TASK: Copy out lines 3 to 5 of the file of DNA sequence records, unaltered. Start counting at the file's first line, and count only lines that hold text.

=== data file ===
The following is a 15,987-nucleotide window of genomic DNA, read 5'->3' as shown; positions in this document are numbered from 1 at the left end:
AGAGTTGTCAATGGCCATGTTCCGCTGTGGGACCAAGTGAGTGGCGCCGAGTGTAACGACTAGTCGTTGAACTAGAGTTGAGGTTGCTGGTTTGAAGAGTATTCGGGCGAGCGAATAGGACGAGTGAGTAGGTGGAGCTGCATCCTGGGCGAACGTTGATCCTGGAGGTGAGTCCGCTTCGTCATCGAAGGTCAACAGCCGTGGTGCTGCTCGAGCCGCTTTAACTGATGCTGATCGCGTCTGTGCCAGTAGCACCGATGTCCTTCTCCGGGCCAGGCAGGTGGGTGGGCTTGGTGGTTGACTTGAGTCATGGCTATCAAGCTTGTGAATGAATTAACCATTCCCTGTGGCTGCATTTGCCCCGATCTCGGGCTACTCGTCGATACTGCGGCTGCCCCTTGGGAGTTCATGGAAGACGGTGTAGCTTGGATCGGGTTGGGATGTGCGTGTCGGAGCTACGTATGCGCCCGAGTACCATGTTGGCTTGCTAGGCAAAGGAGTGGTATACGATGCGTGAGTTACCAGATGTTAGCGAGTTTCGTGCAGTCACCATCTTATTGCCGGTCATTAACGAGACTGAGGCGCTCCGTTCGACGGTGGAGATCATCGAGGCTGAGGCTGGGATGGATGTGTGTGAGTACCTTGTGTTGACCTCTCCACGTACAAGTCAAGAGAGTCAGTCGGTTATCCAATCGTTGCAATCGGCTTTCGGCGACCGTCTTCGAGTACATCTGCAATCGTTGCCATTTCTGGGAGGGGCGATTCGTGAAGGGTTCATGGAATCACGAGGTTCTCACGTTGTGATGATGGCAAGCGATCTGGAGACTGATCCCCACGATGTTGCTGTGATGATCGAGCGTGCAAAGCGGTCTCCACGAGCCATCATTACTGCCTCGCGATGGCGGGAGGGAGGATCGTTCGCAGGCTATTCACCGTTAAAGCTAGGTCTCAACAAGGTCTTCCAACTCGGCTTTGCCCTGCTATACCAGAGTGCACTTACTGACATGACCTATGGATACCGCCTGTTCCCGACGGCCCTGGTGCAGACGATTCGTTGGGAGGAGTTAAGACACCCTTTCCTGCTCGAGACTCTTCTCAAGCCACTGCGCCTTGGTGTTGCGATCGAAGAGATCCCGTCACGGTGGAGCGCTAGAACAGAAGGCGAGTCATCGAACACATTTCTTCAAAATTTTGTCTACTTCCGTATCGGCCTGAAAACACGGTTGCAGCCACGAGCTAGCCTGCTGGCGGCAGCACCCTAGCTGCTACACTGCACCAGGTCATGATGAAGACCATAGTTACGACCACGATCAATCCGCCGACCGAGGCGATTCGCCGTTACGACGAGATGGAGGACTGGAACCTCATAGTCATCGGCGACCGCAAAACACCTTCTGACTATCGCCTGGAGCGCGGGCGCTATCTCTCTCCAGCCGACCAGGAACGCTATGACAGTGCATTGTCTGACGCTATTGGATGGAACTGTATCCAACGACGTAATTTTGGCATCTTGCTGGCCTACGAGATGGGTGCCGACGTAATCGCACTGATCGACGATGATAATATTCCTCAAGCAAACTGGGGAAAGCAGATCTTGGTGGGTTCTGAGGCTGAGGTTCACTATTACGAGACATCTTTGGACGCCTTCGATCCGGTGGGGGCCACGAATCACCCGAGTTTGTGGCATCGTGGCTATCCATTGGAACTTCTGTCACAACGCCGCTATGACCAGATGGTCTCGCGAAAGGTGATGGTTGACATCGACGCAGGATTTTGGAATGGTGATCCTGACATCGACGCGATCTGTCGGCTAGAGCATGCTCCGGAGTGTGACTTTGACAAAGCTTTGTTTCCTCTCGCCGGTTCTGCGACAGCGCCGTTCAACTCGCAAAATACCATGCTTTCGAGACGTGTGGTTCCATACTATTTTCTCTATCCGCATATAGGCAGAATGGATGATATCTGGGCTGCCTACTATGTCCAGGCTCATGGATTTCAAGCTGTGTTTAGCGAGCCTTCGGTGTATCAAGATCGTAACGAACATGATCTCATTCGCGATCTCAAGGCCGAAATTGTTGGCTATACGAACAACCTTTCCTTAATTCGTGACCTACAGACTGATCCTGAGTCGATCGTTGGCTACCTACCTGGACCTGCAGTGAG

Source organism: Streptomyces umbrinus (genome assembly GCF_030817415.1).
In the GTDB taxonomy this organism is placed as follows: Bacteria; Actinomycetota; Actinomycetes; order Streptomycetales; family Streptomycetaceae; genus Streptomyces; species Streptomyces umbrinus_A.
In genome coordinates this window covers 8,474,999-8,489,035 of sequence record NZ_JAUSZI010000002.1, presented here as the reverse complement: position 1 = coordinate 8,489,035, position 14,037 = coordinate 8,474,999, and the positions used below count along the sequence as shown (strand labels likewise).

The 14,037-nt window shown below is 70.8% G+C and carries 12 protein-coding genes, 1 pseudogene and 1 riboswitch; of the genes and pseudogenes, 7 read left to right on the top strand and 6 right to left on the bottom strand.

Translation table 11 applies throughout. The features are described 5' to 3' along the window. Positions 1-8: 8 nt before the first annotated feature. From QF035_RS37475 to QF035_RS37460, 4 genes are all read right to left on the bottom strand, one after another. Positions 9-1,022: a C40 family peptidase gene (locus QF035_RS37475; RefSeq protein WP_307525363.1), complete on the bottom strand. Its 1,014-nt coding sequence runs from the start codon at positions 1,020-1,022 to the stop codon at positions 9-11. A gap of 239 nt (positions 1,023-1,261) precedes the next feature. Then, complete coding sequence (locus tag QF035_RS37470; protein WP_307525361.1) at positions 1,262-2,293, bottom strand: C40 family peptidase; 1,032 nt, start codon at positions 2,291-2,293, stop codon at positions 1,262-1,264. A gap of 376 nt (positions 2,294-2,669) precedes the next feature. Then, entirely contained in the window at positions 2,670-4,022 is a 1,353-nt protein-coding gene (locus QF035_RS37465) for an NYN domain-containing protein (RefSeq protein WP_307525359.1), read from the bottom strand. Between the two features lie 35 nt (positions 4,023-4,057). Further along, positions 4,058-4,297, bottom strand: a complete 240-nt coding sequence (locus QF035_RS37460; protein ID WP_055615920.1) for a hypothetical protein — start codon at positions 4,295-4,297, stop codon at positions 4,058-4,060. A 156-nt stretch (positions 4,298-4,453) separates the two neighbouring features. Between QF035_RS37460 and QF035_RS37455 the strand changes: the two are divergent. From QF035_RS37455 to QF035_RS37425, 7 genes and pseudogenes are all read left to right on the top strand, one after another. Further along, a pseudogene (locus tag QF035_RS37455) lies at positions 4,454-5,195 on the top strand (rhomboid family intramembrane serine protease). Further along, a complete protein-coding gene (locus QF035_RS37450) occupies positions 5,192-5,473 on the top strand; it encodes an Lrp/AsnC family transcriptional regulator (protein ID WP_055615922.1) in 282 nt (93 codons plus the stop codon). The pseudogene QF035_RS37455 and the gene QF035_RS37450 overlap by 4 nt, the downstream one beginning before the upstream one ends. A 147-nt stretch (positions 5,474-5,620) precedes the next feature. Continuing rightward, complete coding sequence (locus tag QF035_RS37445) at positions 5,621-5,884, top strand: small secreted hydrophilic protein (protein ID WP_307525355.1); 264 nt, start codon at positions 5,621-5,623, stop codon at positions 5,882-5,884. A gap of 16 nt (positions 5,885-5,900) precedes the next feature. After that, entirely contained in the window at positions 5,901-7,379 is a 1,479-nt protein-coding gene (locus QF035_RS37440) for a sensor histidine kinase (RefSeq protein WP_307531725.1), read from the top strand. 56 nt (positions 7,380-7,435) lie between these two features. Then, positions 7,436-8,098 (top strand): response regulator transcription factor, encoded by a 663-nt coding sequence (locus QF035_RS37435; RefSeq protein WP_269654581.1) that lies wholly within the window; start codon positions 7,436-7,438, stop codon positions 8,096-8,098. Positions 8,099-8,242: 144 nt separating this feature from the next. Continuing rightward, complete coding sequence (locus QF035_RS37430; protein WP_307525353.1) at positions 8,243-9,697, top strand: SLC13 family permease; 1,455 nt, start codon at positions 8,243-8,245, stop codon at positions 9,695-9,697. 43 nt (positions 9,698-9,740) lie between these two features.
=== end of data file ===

Source organism: Streptomyces umbrinus (genome assembly GCF_030817415.1).
In the GTDB taxonomy this organism is placed as follows: Bacteria; Actinomycetota; Actinomycetes; order Streptomycetales; family Streptomycetaceae; genus Streptomyces; species Streptomyces umbrinus_A.
In genome coordinates this window covers 8,474,999-8,489,035 of sequence record NZ_JAUSZI010000002.1, presented here as the reverse complement: position 1 = coordinate 8,489,035, position 14,037 = coordinate 8,474,999, and the positions used below count along the sequence as shown (strand labels likewise).